“We removed the flotation wheels from a manure tanker and replaced them with narrow wheels so the manure tanker could follow the tractor down the cornrows,” he says. “The yield results were very positive as the manure treatments were similar to the commercial fertilizer treatments. During unusually dry growing seasons, the manure treatments out-yielded the commercial manure treatments. The same occurred during unusually wet growing seasons as well.”
In addition to the swine-finishing manure side dress plots, during the past year the team tried liquid beef manure and liquid dairy manure, enhanced with commercial nitrogen, to side dress corn plots.
“We used a manure tanker and Dietrich toolbar,” Arnold says. “The beef manure plots performed as well as the swine manure plots. The dairy manure plots also preformed very well, which opens many possibilities for dairy producers to sidedress corn in the years ahead.”
At this point, the team has also completed a third year of side dressing emerged corn with swine manure in Darke County, Ohio, using a drag hose. The drag hose was pulled across the emerged corn through the V3 stage of growth, and the manure incorporated during application using a seven-row VIT unit. Over three years, the corn side dressed with manure averaged 13 bushels per acre more than corn side dressed with urea ammonium nitrate.
In terms of cost differences between urea and manure, Arnold notes that farmers have to eventually land-apply the manure regardless of whether it’s applied to a growing crop or not.
“Capturing the nitrogen value pays for the cost of applying the manure,” he says.
He also believes a drag hose is faster, more efficient and alleviates soil compaction concerns compared to using a manure tanker. Drag hoses also provide flexibility in that the manure can be applied anytime from the day the crop is planted through the V3 stage of corn growth, a six-week window in Ohio if the corn is planted in late April.
In these experiments on application of manure during the growing season, Arnold and his colleagues never measured phosphorus runoff, but he says that if manure is applied in the fall, more than 50 percent of the nitrogen is generally lost, and the tillage to incorporate the manure at that time causes more soil erosion than application during crop growth.
Farmers do have to watch over-application of manure to growing wheat as it will lead to the wheat field blowing flat in June in Ohio. On corn, Arnold says there is nothing to stop a person from over-applying but the extra nitrogen would be wasted.
All-in-all, Arnold believes the application of manure to growing crops works very well. He says the farmers who have participated in the on-farm plots have been pleasantly surprised at how well livestock manure has worked as a sidedress nitrogen source for corn and as a top dress to wheat.
“In addition to providing nitrogen for the corn crop, the manure can also provide the phosphorus and potash needed for a two-year corn-soybean rotation without applying excess nutrients,” he says.
In order to convince as many livestock producers as possible of the economic and environmental advantages of applying more manure to growing crops and applying less manure after the fall harvest season, Arnold and his team will allow farmers to see results first-hand. Because he’s found that farmers who participated in the sidedress plots using a manure tanker are very interested in using a drag hose, Arnold has obtained funds from several companies to build two 12-row drag hose sidedress toolbars. He expects to have them available for loan during the 2017 growing season.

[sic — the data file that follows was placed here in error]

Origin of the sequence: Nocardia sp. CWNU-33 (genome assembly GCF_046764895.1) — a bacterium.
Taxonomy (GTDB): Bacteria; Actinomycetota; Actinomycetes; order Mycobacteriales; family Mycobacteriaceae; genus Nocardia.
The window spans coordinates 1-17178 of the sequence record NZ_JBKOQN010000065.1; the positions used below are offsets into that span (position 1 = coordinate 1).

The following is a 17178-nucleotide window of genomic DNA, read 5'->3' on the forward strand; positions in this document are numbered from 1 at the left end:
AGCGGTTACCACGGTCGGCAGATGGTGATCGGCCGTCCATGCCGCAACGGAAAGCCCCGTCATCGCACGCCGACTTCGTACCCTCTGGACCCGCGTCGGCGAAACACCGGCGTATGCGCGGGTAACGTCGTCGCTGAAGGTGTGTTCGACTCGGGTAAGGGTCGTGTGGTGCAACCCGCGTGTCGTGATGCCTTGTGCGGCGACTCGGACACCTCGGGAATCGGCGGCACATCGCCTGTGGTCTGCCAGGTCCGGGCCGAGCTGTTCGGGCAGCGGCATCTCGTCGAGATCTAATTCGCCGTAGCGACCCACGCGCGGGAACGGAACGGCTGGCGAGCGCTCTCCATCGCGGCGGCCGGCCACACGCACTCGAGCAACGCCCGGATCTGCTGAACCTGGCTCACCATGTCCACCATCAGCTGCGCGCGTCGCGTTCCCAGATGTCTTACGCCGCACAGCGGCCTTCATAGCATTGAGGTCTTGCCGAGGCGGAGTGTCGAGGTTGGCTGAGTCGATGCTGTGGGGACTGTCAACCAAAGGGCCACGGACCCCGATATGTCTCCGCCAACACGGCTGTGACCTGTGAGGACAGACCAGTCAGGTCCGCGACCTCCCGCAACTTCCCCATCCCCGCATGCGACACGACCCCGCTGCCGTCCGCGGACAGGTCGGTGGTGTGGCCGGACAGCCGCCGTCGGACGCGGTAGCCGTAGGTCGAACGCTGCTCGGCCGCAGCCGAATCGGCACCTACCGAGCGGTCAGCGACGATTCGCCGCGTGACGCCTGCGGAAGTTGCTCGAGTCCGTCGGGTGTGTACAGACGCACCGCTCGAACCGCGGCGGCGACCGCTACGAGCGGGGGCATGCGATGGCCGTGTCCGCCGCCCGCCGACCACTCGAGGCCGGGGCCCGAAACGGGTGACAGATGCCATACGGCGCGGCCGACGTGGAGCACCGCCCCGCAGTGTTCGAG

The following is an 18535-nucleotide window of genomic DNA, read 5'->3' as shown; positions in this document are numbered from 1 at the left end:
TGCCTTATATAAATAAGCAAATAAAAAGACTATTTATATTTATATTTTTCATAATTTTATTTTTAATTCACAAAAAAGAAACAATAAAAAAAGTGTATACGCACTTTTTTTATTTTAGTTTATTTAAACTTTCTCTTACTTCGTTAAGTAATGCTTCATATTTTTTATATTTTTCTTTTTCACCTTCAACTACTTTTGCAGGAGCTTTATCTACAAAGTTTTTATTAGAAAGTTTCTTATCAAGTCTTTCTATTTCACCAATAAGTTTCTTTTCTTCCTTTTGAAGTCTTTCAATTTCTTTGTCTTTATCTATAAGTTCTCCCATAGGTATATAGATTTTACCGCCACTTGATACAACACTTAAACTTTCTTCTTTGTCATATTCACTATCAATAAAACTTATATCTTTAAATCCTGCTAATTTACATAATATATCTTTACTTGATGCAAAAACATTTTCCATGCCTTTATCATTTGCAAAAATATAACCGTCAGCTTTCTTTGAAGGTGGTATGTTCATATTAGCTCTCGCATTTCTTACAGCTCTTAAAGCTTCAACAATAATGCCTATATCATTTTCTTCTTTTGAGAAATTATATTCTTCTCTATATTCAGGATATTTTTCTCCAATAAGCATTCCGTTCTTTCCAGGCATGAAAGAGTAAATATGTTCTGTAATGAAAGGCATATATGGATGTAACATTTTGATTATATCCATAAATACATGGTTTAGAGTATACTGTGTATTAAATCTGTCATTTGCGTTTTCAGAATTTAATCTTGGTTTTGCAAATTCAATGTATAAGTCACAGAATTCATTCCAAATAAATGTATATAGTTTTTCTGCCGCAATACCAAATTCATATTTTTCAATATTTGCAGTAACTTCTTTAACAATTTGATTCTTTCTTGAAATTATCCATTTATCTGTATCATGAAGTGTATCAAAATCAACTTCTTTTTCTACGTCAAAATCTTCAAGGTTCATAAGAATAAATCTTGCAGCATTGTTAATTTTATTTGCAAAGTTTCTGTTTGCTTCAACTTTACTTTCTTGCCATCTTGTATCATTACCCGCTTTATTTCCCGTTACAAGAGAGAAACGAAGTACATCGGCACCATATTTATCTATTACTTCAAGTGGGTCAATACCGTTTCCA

“The plan is to loan the toolbars to both livestock producers and commercial applicators,” he says. “We hope to loan them out to more than a dozen participants this summer.”
In recent years, biochar has been hailed by some as an alternative to manure or compost, but biochar is expensive and poor quality biochar can increase the soil's acidity, damaging crops. READ MORE
The new public, private partnership will allow farmers to more effectively apply manure by injecting it directly into the ground, reducing the amount of nutrients that run off into local waterways.
“By using this equipment, farmers will be able to cut down on soil erosion, reduce odors, and decrease the amount of phosphorus leaving their fields,” said Parisi. “Our partnership reflects a unified effort between local leaders and businesses to ensure the Yahara Watershed stays clean and healthy, while providing farmers with the innovative tools they need to succeed in an environmentally friendly way.”
In the agreement, Dane County and the Yahara Watershed Improvement Network (Yahara WINS) will each allocate up to $60,000 to purchase a manure tanker and Low Disturbance Manure Injection (LDMI) toolbar. Yahara Pride Farms will rent a tractor from Carl F. Statz and Sons Inc., a farm implement dealer based in Waunakee, to haul the tanker and LDMI bar across each participant’s property. Yahara WINS is led by the Madison Metropolitan Sewage District and will use funds from the Clean Lakes Alliance to finance its share of the endeavor.
“Yahara WINS is pleased to partner with the Yahara Pride Farm Group, Dane County and the Clean Lakes Alliance to provide opportunities for farmers to gain experience with low disturbance manure injection –an approach that will improve water quality by reducing the amount of phosphorus reaching our streams, rivers and lakes,” said Dave Taylor, consulting director for Yahara WINS.